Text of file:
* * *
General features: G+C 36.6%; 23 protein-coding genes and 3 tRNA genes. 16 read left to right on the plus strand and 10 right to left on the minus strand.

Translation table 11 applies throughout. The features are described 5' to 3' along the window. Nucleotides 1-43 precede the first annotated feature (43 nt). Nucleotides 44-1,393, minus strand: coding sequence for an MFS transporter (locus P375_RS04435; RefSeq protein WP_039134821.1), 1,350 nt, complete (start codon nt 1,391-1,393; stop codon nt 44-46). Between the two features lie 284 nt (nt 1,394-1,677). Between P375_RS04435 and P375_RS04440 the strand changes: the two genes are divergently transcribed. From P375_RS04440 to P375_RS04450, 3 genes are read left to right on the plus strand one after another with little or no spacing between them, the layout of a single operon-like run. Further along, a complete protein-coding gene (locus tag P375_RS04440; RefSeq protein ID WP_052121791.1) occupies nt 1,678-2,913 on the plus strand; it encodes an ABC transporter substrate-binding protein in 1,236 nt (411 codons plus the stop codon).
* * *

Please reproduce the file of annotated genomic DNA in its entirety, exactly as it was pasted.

General features: G+C 36.6%; 23 protein-coding genes and 3 tRNA genes. 16 read left to right on the plus strand and 10 right to left on the minus strand.

Translation table 11 applies throughout. The features are described 5' to 3' along the window. Nucleotides 1-43 precede the first annotated feature (43 nt). Nucleotides 44-1,393, minus strand: coding sequence for an MFS transporter (locus P375_RS04435; RefSeq protein WP_039134821.1), 1,350 nt, complete (start codon nt 1,391-1,393; stop codon nt 44-46). Between the two features lie 284 nt (nt 1,394-1,677). Between P375_RS04435 and P375_RS04440 the strand changes: the two genes are divergently transcribed. From P375_RS04440 to P375_RS04450, 3 genes are read left to right on the plus strand one after another with little or no spacing between them, the layout of a single operon-like run. Further along, a complete protein-coding gene (locus tag P375_RS04440; RefSeq protein ID WP_052121791.1) occupies nt 1,678-2,913 on the plus strand; it encodes an ABC transporter substrate-binding protein in 1,236 nt (411 codons plus the stop codon).